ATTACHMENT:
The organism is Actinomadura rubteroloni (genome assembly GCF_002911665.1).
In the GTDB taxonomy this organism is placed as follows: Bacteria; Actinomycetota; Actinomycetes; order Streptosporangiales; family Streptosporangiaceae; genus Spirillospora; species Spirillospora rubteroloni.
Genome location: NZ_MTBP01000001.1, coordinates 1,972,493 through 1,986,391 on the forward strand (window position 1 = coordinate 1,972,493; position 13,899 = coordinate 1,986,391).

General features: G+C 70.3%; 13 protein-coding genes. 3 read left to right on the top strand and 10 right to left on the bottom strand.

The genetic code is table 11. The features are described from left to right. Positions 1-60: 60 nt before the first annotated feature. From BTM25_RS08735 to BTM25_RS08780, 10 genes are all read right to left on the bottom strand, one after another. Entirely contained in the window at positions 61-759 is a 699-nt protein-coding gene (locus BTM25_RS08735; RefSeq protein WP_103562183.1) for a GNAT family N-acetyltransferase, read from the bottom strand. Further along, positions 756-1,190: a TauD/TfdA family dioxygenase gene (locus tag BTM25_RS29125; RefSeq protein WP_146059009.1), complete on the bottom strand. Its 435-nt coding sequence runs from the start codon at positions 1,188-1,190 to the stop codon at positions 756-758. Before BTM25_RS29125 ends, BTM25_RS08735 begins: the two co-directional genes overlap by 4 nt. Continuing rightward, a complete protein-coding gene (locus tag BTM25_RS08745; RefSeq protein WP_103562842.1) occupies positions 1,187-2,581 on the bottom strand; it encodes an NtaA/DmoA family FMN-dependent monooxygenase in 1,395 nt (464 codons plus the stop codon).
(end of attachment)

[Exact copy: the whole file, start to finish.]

The organism is Actinomadura rubteroloni (genome assembly GCF_002911665.1).
In the GTDB taxonomy this organism is placed as follows: Bacteria; Actinomycetota; Actinomycetes; order Streptosporangiales; family Streptosporangiaceae; genus Spirillospora; species Spirillospora rubteroloni.
Genome location: NZ_MTBP01000001.1, coordinates 1,972,493 through 1,986,391 on the forward strand (window position 1 = coordinate 1,972,493; position 13,899 = coordinate 1,986,391).

General features: G+C 70.3%; 13 protein-coding genes. 3 read left to right on the top strand and 10 right to left on the bottom strand.

The genetic code is table 11. The features are described from left to right. Positions 1-60: 60 nt before the first annotated feature. From BTM25_RS08735 to BTM25_RS08780, 10 genes are all read right to left on the bottom strand, one after another. Entirely contained in the window at positions 61-759 is a 699-nt protein-coding gene (locus BTM25_RS08735; RefSeq protein WP_103562183.1) for a GNAT family N-acetyltransferase, read from the bottom strand. Further along, positions 756-1,190: a TauD/TfdA family dioxygenase gene (locus tag BTM25_RS29125; RefSeq protein WP_146059009.1), complete on the bottom strand. Its 435-nt coding sequence runs from the start codon at positions 1,188-1,190 to the stop codon at positions 756-758. Before BTM25_RS29125 ends, BTM25_RS08735 begins: the two co-directional genes overlap by 4 nt. Continuing rightward, a complete protein-coding gene (locus tag BTM25_RS08745; RefSeq protein WP_103562842.1) occupies positions 1,187-2,581 on the bottom strand; it encodes an NtaA/DmoA family FMN-dependent monooxygenase in 1,395 nt (464 codons plus the stop codon).